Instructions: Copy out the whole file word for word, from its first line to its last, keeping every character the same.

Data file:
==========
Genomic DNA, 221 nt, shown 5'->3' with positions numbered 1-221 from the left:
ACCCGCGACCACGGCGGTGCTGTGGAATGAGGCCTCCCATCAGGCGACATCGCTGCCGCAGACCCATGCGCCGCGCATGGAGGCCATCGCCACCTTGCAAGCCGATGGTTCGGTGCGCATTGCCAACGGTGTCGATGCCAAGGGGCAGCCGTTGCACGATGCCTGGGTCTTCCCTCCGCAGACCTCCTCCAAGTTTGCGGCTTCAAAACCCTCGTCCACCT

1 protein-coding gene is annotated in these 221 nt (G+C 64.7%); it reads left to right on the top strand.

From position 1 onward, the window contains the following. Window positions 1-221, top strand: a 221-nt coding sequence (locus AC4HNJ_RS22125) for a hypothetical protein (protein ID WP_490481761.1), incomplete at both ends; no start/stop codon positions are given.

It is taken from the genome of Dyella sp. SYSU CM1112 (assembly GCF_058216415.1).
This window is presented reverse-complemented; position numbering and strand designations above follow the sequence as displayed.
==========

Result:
Genomic DNA, 221 nt, shown 5'->3' with positions numbered 1-221 from the left:
ACCCGCGACCACGGCGGTGCTGTGGAATGAGGCCTCCCATCAGGCGACATCGCTGCCGCAGACCCATGCGCCGCGCATGGAGGCCATCGCCACCTTGCAAGCCGATGGTTCGGTGCGCATTGCCAACGGTGTCGATGCCAAGGGGCAGCCGTTGCACGATGCCTGGGTCTTCCCTCCGCAGACCTCCTCCAAGTTTGCGGCTTCAAAACCCTCGTCCACCT

1 protein-coding gene is annotated in these 221 nt (G+C 64.7%); it reads left to right on the top strand.

From position 1 onward, the window contains the following. Window positions 1-221, top strand: a 221-nt coding sequence (locus AC4HNJ_RS22125) for a hypothetical protein (protein ID WP_490481761.1), incomplete at both ends; no start/stop codon positions are given.

It is taken from the genome of Dyella sp. SYSU CM1112 (assembly GCF_058216415.1).
This window is presented reverse-complemented; position numbering and strand designations above follow the sequence as displayed.